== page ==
What would be the smallest number of moves needed to move a Knight from a chess set from one corner to the opposite corner of a 99 by 99 square board?

These are pictures of the sea defences at New Brighton. Can you work out what a basic shape might be in both images of the sea wall and work out a way they might fit together?

How many moves does it take to swap over some red and blue frogs? Do you have a method?

If you move the tiles around, can you make squares with different coloured edges?

Some students have been working out the number of strands needed for different sizes of cable. Can you make sense of their solutions?

Some puzzles requiring no knowledge of knot theory, just a careful inspection of the patterns. A glimpse of the classification of knots and a little about prime knots, crossing numbers and. . . .

Imagine a large cube made from small red cubes being dropped into a pot of yellow paint. How many of the small cubes will have yellow paint on their faces?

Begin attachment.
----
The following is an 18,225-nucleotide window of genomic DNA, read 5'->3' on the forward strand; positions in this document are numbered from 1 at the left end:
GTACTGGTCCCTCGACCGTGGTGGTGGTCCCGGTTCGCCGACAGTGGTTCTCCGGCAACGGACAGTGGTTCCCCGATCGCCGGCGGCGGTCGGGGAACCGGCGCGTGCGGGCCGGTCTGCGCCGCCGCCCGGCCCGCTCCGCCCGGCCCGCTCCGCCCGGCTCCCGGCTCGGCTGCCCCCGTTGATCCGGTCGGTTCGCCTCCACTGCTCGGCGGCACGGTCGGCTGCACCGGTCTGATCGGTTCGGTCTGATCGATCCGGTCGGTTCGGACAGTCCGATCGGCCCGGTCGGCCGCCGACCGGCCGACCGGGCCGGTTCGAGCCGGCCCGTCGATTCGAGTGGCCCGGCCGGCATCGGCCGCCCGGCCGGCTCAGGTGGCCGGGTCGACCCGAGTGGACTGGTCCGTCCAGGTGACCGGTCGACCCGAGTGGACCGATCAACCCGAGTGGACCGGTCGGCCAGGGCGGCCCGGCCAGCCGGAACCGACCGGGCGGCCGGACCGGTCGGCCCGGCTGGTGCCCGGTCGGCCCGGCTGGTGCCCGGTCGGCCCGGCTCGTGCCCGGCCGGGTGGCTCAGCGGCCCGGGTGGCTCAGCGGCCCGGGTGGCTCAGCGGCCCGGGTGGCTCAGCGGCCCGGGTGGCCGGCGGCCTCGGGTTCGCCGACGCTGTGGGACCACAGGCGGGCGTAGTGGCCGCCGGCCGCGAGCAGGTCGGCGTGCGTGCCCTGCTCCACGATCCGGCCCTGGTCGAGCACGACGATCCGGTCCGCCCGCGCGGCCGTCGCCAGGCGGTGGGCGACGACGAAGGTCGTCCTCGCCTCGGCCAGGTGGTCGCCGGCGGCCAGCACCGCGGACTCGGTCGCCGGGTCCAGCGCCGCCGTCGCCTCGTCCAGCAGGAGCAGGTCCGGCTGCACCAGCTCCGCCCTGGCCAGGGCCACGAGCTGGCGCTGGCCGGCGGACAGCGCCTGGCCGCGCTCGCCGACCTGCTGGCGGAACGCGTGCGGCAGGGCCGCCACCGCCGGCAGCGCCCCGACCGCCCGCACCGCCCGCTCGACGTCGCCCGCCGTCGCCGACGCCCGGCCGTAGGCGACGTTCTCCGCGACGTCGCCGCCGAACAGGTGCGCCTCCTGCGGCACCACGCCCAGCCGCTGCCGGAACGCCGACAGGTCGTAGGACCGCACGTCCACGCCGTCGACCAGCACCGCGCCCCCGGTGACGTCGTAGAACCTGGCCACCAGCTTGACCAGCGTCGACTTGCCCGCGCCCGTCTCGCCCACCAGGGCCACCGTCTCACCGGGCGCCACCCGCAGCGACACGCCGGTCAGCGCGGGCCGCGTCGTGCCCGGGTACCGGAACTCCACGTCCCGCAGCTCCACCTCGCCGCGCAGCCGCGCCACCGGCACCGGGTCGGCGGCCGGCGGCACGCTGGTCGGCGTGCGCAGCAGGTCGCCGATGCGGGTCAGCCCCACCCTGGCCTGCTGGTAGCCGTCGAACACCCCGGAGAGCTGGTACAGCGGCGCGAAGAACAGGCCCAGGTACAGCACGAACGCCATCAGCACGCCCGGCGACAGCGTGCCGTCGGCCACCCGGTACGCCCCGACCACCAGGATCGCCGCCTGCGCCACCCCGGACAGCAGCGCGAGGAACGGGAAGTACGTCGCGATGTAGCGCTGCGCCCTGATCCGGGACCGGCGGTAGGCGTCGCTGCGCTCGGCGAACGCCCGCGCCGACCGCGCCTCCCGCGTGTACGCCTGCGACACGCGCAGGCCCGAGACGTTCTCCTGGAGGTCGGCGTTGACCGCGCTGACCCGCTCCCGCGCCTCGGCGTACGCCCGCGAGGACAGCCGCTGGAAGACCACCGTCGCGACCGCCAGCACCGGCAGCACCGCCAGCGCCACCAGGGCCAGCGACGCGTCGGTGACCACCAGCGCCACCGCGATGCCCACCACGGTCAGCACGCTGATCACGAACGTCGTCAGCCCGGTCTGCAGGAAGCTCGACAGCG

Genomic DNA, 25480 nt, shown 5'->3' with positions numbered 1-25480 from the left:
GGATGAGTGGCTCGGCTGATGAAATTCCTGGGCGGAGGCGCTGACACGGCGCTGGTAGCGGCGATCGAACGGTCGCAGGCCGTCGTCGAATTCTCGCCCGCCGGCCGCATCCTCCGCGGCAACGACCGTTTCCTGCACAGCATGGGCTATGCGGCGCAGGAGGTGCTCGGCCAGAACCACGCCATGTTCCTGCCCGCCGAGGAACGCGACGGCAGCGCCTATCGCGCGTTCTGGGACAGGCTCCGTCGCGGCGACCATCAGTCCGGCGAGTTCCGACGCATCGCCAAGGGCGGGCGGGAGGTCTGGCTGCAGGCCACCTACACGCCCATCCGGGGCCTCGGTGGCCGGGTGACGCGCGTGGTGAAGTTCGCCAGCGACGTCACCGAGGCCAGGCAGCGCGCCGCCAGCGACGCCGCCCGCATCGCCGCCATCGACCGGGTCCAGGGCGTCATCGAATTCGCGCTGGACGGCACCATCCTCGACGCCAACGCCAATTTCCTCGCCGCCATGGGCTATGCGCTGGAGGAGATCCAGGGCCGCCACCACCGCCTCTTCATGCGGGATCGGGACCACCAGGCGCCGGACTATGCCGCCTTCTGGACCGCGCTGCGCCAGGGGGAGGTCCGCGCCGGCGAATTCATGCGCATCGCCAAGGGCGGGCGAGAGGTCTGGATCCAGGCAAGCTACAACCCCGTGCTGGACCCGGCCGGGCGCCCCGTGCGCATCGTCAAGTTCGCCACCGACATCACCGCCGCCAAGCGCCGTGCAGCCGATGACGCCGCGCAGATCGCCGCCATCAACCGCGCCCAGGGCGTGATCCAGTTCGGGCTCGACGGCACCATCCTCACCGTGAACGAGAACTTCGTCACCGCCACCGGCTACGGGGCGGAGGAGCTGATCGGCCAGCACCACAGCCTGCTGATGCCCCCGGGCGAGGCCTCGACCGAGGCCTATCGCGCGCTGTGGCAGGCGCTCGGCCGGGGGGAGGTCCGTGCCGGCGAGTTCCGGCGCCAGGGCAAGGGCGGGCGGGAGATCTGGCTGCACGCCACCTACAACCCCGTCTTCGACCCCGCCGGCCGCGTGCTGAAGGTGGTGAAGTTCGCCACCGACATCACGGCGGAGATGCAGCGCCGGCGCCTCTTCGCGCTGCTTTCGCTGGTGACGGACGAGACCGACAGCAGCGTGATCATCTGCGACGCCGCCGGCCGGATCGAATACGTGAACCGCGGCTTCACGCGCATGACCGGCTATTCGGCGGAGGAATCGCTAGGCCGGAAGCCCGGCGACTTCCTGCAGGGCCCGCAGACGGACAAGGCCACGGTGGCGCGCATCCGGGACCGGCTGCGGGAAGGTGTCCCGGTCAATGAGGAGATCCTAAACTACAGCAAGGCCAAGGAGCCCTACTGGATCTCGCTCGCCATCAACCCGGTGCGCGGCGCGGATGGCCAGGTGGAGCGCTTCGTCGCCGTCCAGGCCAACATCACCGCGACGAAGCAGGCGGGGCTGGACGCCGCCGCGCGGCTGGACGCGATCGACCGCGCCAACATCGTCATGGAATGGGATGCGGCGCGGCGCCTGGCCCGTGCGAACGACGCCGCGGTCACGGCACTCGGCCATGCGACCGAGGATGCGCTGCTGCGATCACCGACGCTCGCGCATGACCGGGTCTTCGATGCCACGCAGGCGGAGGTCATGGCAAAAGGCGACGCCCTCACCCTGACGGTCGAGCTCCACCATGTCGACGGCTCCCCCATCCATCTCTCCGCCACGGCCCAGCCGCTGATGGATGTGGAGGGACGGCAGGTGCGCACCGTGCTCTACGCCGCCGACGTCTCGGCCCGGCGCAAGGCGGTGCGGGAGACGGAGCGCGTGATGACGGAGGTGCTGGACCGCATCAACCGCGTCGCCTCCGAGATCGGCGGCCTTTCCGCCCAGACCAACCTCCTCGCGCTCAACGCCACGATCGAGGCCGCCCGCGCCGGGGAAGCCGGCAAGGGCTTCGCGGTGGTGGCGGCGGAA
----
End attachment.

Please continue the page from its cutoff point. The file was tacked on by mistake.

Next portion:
A Hamiltonian circuit is a continuous path in a graph that passes through each of the vertices exactly once and returns to the start. How many Hamiltonian circuits can you find in these graphs?

Euler discussed whether or not it was possible to stroll around Koenigsberg crossing each of its seven bridges exactly once. Experiment with different numbers of islands and bridges.

Points P, Q, R and S each divide the sides AB, BC, CD and DA respectively in the ratio of 2 : 1. Join the points. What is the area of the parallelogram PQRS in relation to the original rectangle?

If you can copy a network without lifting your pen off the paper and without drawing any line twice, then it is traversable. Decide which of these diagrams are traversable.

Seven small rectangular pictures have one inch wide frames. The frames are removed and the pictures are fitted together like a jigsaw to make a rectangle of length 12 inches. Find the dimensions of. . . .

ABCD is a regular tetrahedron and the points P, Q, R and S are the midpoints of the edges AB, BD, CD and CA. Prove that PQRS is a square.